DALLAS (UKTN) – In a cozy classroom at Seagoville High in Dallas ISD, Edward is having a great day – laughing, clapping his hands and amusing those around him. The teen with special needs is in a wheelchair and is non-verbal, but he communicates quite well.
“That smile, that high-pitched tone lets me know, ‘I’m fine, I’m having a good time,'” explains Dr. Sherian Smith, the principal teacher for the ADL (Activities of Daily Living) division at Seagoville High. may not be able to write it down. I may not be able to put it into words, but I can show it in my actions, and that’s just as important.”
You see, great days in Dr. Smith are designed that way.
“They wanted independence and I wanted them to have independence,” explains Smith. “So I made a wheelchair mobile.”
After nearly four decades of encouraging, challenging and engaging students with special needs, Smith is still driven to do more. So when she saw that her students needed a new way to push life’s boundaries, she turned to a colleague for help.
“I really didn’t know what the end result would be,” adds Chris Chevez with a quiet, proud chuckle. Chevez is the agricultural mechanics/welding and fabrication teacher. And even though the request was outside his area of expertise, “they thought they were going to build smokers!” He and his students were on board right away.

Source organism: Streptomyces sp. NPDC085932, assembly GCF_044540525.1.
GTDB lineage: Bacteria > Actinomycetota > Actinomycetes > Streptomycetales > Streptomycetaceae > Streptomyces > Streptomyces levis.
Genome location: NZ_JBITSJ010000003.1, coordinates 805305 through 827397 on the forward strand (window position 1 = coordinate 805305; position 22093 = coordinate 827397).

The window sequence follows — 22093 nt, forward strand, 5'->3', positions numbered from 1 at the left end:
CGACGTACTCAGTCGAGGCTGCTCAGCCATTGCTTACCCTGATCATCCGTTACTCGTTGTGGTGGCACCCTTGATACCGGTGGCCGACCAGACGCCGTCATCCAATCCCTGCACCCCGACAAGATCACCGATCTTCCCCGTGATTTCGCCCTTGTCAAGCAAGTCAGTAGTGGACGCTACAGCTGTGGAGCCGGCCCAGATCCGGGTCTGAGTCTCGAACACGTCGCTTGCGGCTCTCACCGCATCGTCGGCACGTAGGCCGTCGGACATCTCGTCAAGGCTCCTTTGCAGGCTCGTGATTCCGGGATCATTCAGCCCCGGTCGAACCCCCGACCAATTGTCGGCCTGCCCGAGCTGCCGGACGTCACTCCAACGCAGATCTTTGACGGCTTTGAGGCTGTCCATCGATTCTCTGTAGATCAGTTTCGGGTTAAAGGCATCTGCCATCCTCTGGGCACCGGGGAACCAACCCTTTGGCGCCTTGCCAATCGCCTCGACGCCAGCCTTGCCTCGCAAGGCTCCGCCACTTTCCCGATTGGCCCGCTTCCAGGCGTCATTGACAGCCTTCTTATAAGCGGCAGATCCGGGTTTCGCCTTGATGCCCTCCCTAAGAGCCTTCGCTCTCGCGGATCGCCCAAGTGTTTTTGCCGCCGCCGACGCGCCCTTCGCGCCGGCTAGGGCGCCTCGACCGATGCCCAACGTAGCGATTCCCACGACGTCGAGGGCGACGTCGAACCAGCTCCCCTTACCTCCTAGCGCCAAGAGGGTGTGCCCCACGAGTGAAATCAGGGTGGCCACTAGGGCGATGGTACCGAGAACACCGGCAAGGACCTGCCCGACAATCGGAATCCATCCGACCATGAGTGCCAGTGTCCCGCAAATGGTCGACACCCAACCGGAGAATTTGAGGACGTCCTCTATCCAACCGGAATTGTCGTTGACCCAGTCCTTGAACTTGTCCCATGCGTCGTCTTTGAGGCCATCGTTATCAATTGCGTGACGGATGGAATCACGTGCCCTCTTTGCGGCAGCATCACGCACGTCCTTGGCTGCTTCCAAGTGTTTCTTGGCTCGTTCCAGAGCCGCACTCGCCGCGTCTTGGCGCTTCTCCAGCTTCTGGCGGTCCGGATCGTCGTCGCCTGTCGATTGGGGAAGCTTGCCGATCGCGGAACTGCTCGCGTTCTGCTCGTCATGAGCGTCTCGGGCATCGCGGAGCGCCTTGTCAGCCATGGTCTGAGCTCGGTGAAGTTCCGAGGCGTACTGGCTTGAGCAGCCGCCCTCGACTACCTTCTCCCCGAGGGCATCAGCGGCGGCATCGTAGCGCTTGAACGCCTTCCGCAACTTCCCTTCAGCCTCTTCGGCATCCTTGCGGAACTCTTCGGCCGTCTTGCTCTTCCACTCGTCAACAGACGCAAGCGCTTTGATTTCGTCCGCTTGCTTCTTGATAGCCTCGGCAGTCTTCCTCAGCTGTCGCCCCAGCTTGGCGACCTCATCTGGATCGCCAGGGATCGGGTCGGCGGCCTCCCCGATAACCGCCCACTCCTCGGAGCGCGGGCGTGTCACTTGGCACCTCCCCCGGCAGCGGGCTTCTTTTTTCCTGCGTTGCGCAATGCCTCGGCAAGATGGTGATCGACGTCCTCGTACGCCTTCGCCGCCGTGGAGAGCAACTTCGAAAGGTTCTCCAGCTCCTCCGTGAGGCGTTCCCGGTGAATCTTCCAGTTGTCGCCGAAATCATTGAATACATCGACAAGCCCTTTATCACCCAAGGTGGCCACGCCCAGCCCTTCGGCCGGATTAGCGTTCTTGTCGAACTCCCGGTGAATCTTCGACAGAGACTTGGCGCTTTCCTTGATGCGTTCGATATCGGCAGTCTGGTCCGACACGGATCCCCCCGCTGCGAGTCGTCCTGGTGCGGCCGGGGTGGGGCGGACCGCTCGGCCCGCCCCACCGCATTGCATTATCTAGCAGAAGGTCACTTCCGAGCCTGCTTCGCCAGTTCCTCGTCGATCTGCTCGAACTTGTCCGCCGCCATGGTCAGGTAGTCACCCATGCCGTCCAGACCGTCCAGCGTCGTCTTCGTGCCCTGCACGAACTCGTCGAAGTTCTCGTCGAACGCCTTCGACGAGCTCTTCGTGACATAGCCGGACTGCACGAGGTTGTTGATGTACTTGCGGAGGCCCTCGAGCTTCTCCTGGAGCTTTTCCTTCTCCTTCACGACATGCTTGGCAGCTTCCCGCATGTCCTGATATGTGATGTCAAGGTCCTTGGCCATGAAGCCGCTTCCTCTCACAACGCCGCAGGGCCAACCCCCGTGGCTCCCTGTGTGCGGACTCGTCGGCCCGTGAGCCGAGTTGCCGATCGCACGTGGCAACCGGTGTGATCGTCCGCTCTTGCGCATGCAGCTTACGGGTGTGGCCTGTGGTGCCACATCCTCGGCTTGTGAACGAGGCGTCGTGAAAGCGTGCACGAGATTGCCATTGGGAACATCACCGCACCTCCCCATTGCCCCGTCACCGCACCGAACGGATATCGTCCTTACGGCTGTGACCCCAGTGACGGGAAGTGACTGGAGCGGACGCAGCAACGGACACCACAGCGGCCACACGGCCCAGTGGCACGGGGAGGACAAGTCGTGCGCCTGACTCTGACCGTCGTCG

“We looked at the wheelchairs and got the dimensions and took her concept and her vision and made it a reality,” turning the design into a learning tool for disabled classmates.
“I almost got teary-eyed when I went in there and saw them play,” Chevez said. “They look good here now, but every time they have the lights and toys hanging on them, it’s a totally different experience these guys get to see.”
He can teach the students how to weld. But the lessons in compassion? Call it extra credit.
“A lot of kids are thrown into a corner,” says Carolyn Spencer. 17-year-old Spirit is her granddaughter.
“But I think they come to school, these kinds of programs? It really helps them.”
Dr. Smith says the wheelchair mobiles are tailored to each student.
“I looked at the things they liked — texture — or they liked something that moved, something that had music, something that was soft — they responded positively and they kept reaching for the exact same item.”
What appears to be “playing” pushes her students to progress.
“As soon as they get here, they start looking for the mobile. As soon as they’re in view, they look around…they’re done and they’re starting to communicate before we’ve even finished setting it up.”
Engagement. Independence. Joy. All special victories for parents of children with disabilities.
“I just love it and I’m glad she got to be a part of it,” says Spencer, “because Mrs. Smith really cares…she really cares.”
And Smith admits it hasn’t just been a career, it’s been her calling. She has already retired once, but says she missed her children.
“[I] don’t think about your retirement,” she admits, saying her plan is to “stay a little longer because more kids are coming.” I’m going to do it as long as possible.”